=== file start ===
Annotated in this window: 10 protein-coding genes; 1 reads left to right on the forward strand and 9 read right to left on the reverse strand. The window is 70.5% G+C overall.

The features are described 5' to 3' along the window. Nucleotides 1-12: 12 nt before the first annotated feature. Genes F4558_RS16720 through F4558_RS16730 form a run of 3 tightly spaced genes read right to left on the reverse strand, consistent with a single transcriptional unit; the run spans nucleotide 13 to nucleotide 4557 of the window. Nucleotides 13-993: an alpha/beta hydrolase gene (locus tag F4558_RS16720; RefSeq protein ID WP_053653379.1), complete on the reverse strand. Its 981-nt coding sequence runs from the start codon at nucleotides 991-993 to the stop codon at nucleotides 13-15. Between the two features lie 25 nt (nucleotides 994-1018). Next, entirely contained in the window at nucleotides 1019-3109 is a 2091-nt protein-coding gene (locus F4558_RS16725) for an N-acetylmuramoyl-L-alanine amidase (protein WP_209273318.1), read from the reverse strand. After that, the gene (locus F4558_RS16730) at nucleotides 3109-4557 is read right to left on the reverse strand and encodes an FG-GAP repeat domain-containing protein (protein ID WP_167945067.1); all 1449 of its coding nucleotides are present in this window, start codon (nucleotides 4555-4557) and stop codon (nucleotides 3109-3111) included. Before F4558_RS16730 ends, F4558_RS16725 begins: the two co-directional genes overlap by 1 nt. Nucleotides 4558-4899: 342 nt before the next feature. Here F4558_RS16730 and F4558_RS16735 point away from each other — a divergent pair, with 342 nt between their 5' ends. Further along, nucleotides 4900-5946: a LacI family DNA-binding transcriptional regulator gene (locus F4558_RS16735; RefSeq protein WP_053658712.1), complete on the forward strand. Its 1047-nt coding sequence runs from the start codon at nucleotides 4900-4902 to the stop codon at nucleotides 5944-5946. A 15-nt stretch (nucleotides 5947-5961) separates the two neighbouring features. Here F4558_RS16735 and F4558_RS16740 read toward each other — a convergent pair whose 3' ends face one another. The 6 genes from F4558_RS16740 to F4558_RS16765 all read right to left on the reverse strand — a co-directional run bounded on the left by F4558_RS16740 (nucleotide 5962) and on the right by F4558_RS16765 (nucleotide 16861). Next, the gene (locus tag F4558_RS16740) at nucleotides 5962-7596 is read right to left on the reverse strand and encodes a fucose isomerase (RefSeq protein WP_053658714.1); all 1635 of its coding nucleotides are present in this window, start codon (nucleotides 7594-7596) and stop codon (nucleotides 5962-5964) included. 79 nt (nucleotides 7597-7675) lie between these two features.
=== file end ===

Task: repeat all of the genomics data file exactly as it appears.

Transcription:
Annotated in this window: 10 protein-coding genes; 1 reads left to right on the forward strand and 9 read right to left on the reverse strand. The window is 70.5% G+C overall.

The features are described 5' to 3' along the window. Nucleotides 1-12: 12 nt before the first annotated feature. Genes F4558_RS16720 through F4558_RS16730 form a run of 3 tightly spaced genes read right to left on the reverse strand, consistent with a single transcriptional unit; the run spans nucleotide 13 to nucleotide 4557 of the window. Nucleotides 13-993: an alpha/beta hydrolase gene (locus tag F4558_RS16720; RefSeq protein ID WP_053653379.1), complete on the reverse strand. Its 981-nt coding sequence runs from the start codon at nucleotides 991-993 to the stop codon at nucleotides 13-15. Between the two features lie 25 nt (nucleotides 994-1018). Next, entirely contained in the window at nucleotides 1019-3109 is a 2091-nt protein-coding gene (locus F4558_RS16725) for an N-acetylmuramoyl-L-alanine amidase (protein WP_209273318.1), read from the reverse strand. After that, the gene (locus F4558_RS16730) at nucleotides 3109-4557 is read right to left on the reverse strand and encodes an FG-GAP repeat domain-containing protein (protein ID WP_167945067.1); all 1449 of its coding nucleotides are present in this window, start codon (nucleotides 4555-4557) and stop codon (nucleotides 3109-3111) included. Before F4558_RS16730 ends, F4558_RS16725 begins: the two co-directional genes overlap by 1 nt. Nucleotides 4558-4899: 342 nt before the next feature. Here F4558_RS16730 and F4558_RS16735 point away from each other — a divergent pair, with 342 nt between their 5' ends. Further along, nucleotides 4900-5946: a LacI family DNA-binding transcriptional regulator gene (locus F4558_RS16735; RefSeq protein WP_053658712.1), complete on the forward strand. Its 1047-nt coding sequence runs from the start codon at nucleotides 4900-4902 to the stop codon at nucleotides 5944-5946. A 15-nt stretch (nucleotides 5947-5961) separates the two neighbouring features. Here F4558_RS16735 and F4558_RS16740 read toward each other — a convergent pair whose 3' ends face one another. The 6 genes from F4558_RS16740 to F4558_RS16765 all read right to left on the reverse strand — a co-directional run bounded on the left by F4558_RS16740 (nucleotide 5962) and on the right by F4558_RS16765 (nucleotide 16861). Next, the gene (locus tag F4558_RS16740) at nucleotides 5962-7596 is read right to left on the reverse strand and encodes a fucose isomerase (RefSeq protein WP_053658714.1); all 1635 of its coding nucleotides are present in this window, start codon (nucleotides 7594-7596) and stop codon (nucleotides 5962-5964) included. 79 nt (nucleotides 7597-7675) lie between these two features.